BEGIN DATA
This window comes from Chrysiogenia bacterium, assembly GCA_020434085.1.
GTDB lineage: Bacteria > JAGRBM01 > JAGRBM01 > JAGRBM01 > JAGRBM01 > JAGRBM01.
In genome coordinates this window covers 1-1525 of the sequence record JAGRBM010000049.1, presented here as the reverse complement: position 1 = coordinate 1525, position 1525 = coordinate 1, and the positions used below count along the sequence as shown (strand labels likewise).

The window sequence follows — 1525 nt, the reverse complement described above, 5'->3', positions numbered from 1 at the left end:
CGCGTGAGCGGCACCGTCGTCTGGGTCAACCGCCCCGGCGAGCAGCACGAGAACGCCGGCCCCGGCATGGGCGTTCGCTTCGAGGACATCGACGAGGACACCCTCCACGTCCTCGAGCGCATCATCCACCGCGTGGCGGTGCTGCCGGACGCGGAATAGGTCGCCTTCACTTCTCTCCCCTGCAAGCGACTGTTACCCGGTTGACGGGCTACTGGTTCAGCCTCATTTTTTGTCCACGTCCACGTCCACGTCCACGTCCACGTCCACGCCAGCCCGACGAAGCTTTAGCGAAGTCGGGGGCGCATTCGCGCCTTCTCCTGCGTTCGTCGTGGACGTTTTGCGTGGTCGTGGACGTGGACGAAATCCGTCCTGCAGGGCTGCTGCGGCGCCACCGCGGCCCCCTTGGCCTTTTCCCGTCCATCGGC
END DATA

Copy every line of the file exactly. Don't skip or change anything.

This window comes from Chrysiogenia bacterium, assembly GCA_020434085.1.
GTDB lineage: Bacteria > JAGRBM01 > JAGRBM01 > JAGRBM01 > JAGRBM01 > JAGRBM01.
In genome coordinates this window covers 1-1525 of the sequence record JAGRBM010000049.1, presented here as the reverse complement: position 1 = coordinate 1525, position 1525 = coordinate 1, and the positions used below count along the sequence as shown (strand labels likewise).

The window sequence follows — 1525 nt, the reverse complement described above, 5'->3', positions numbered from 1 at the left end:
CGCGTGAGCGGCACCGTCGTCTGGGTCAACCGCCCCGGCGAGCAGCACGAGAACGCCGGCCCCGGCATGGGCGTTCGCTTCGAGGACATCGACGAGGACACCCTCCACGTCCTCGAGCGCATCATCCACCGCGTGGCGGTGCTGCCGGACGCGGAATAGGTCGCCTTCACTTCTCTCCCCTGCAAGCGACTGTTACCCGGTTGACGGGCTACTGGTTCAGCCTCATTTTTTGTCCACGTCCACGTCCACGTCCACGTCCACGTCCACGCCAGCCCGACGAAGCTTTAGCGAAGTCGGGGGCGCATTCGCGCCTTCTCCTGCGTTCGTCGTGGACGTTTTGCGTGGTCGTGGACGTGGACGAAATCCGTCCTGCAGGGCTGCTGCGGCGCCACCGCGGCCCCCTTGGCCTTTTCCCGTCCATCGGC